Tuesday, March 30, 2010

The Captain Caveman Was Here

I used to watch this show all the time when I was a kid, but I only remember three things: he had hot sidekicks, he screamed a lot, and he beat people over the fucking head. That was my favorite part. This is the Captain Caveman head smash ambush in advertisement form. Everyone seems to be having a great time, which is the magic of advertising. It's also the magic of Mel Caylo, who had the Captain Caveman idea for this week's post. Click for bigger version.

Friday, March 26, 2010

Captain Cavemerica by Zach Oat

I don't know if Captain Caveman was designed first or named first, or if he was the result of some sort of decades-long Hanna-Barbera R&D project, but he is ridiculous. Is that a massive beard, or is his body furry and peanut-shaped? I'm sure this was explained in the cartoon, along with where his powers come from, but it has literally been decades since I saw one. So I drew him as one of my favorite superheroes, Captain America, and I dressed his son like Bucky in the background.
It's sad that one of the most iconic images of Captain America I can think of is Ultimate Cap pointing at the "A" on his forehead and saying "Do you think this stands for 'France'?" Damn you, Mark Millar. Anyway, I wasn't gonna color it, but I had a few free moments while watching "Jason and teh Argonauts." So here you go.

Tuesday, March 23, 2010

Scooby-Doobies Doooode! by Matt P.

I love how I post to this blog more regularly than my own, but I aim to change within the next few days.

Last week Melly Mel called the shots and sent us back to the Stone Age with Captain Caveman.

My earliest memory of Captain Caveman came from USA Networks' Cartoon Express show, "Laff-a-lympics." Essentially, there were three teams of Hanna-Barbera characters each led by a recognizable character who competed in Olympic-type events. The teams were-The Yogi Yahooeys (led by Yogi Bear), The Scooby Doobies (led by Scooby-Doo), and The Really Rottens (led by Dread Baron or, if you prefer, Dick Dastardly).

So, in my contribution to this blog I went with my favorite and Captain Caveman's team, The Scooby Doobies, and included two of his teammates--Hong Kong Phooey and Dynomutt. Enjoy!

Saturday, March 20, 2010

Cap'n Caveman by Rob

I hate Captain Caveman. He always freaked me out. Partially because as a man, he was clearly nude, even though he was cognizant enough to wear a cape; also because he was entirely covered in hair, which, as a nearly hairless person myself, makes me intensely uncomfortable and a little jealous. Still, when Mel Caylo says draw Captain Caveman, you do it or you get the shit hugged out of you.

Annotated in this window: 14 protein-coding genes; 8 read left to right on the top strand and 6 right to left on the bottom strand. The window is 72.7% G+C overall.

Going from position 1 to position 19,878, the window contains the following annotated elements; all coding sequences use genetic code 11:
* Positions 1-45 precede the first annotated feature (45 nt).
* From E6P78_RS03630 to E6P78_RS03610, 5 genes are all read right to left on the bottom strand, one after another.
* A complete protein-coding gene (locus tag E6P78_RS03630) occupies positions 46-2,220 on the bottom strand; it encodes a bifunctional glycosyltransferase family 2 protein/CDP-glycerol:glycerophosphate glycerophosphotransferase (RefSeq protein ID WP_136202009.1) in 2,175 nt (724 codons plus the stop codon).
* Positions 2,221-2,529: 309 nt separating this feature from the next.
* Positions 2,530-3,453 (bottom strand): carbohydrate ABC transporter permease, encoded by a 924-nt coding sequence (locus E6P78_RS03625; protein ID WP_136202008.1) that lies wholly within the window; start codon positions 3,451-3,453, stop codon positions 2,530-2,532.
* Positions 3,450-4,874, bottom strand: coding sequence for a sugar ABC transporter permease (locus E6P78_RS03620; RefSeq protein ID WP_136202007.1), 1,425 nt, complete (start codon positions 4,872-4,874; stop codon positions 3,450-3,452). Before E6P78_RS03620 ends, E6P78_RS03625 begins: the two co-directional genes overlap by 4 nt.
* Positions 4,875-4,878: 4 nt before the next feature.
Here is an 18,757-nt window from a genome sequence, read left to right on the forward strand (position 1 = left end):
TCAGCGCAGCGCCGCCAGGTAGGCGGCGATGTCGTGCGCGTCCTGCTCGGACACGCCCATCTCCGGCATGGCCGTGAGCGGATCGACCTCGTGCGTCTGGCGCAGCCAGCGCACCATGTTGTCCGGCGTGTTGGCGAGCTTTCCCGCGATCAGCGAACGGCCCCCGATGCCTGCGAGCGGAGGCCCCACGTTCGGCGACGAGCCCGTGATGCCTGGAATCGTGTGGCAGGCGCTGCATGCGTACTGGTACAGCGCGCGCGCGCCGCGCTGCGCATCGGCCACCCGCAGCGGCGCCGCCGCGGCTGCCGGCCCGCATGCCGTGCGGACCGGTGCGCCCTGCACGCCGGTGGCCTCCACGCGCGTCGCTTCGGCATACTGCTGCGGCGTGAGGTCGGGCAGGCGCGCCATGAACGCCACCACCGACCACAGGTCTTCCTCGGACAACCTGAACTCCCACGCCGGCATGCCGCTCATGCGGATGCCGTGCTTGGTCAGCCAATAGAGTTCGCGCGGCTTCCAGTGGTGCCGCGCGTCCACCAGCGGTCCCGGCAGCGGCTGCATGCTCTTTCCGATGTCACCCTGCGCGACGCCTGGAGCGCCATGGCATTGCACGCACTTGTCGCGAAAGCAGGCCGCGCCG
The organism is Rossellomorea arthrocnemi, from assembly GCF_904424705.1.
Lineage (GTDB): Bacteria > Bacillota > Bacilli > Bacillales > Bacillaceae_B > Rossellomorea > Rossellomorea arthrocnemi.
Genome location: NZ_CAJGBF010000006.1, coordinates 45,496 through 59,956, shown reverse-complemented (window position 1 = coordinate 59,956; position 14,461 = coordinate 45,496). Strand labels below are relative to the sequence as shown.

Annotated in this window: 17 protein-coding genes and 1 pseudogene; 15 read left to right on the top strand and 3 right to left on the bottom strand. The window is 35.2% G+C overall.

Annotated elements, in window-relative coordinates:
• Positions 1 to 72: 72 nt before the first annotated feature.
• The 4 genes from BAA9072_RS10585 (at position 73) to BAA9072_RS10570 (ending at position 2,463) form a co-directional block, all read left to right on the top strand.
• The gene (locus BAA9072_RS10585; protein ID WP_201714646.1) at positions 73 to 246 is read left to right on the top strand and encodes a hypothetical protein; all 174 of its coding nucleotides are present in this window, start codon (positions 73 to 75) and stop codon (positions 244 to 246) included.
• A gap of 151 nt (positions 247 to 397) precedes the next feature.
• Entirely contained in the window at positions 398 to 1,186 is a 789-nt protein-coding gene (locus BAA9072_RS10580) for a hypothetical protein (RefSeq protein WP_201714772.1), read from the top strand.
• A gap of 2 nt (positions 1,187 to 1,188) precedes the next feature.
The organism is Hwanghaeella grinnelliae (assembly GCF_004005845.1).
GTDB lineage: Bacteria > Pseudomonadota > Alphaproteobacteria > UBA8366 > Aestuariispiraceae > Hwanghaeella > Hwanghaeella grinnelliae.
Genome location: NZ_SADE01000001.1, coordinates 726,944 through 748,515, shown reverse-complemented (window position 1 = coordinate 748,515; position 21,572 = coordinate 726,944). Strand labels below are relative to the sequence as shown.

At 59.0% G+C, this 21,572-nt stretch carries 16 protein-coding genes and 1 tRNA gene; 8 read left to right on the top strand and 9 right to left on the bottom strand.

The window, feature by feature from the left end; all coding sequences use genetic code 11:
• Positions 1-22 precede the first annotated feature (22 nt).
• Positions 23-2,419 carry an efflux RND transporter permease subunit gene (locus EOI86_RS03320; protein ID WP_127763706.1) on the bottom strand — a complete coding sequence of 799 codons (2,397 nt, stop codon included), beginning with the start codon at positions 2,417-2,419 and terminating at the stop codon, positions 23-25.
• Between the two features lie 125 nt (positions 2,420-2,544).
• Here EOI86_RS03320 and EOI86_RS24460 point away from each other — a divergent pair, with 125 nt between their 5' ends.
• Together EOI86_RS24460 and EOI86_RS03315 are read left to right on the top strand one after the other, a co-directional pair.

I knew I wanted to bring out Captain Caveman's innate creepiness with a reasonably realistic face, and when I thought of beings who were mostly eyes and noses, I immediately turned to Ringo Starr. So I tried to model the face off of his photos on the cover of With the Beatles and A Hard Day's Night. The cigarette seemed somehow necessary after I finished the eyes and nose. I'm pretty pleased with how it turned out in that it's really, really creepy.

Wednesday, March 17, 2010

The Hair Club Featuring Captain Caveman by TJ Dietsch

When Mel suggested we draw Captain Caveman this week, I figured I could take it easy and just do a quick version of a childhood favorite. Instead, I found it difficult to really capture CC's essence. I think it's the eye/nose combination that really makes him unique. Anyway, I decided to make things harder on myself by setting this drawing in a dance club and adding Cousin It and Hair Bear to the mix. Plus turntables. Anyway, here's the original, pres-Photoshop version.

After scanning it, I went through and basically bleached everything but the black lines by using the paintbucket tool to make just about everything white. I've found the more I do of this, the easier it is to go through and add color in big waves as opposed to really intricate work. I apparently didn't do enough though as this piece still took a lot of zooming in an altering. I then grabbed some images online of the characters and used the eyedropper to match the colors. After that it was just a matter of adding the other colors and patters. And voila, here's the finished product.

Monday, March 15, 2010

Centurion Batman by Rob

I picked this week's subject matter, exactly so I could draw Batman in a bat-themed Roman centurion outfit. My inspiration was of course DC's recently revealed Return of Bruce Wayne comic covers, my stupid-enormous passion for ancient Rome, and the fact that I'm pretty sure my fellow LAWyers would have hated me if I'd asked them to draw Dr. Druid (next time, though).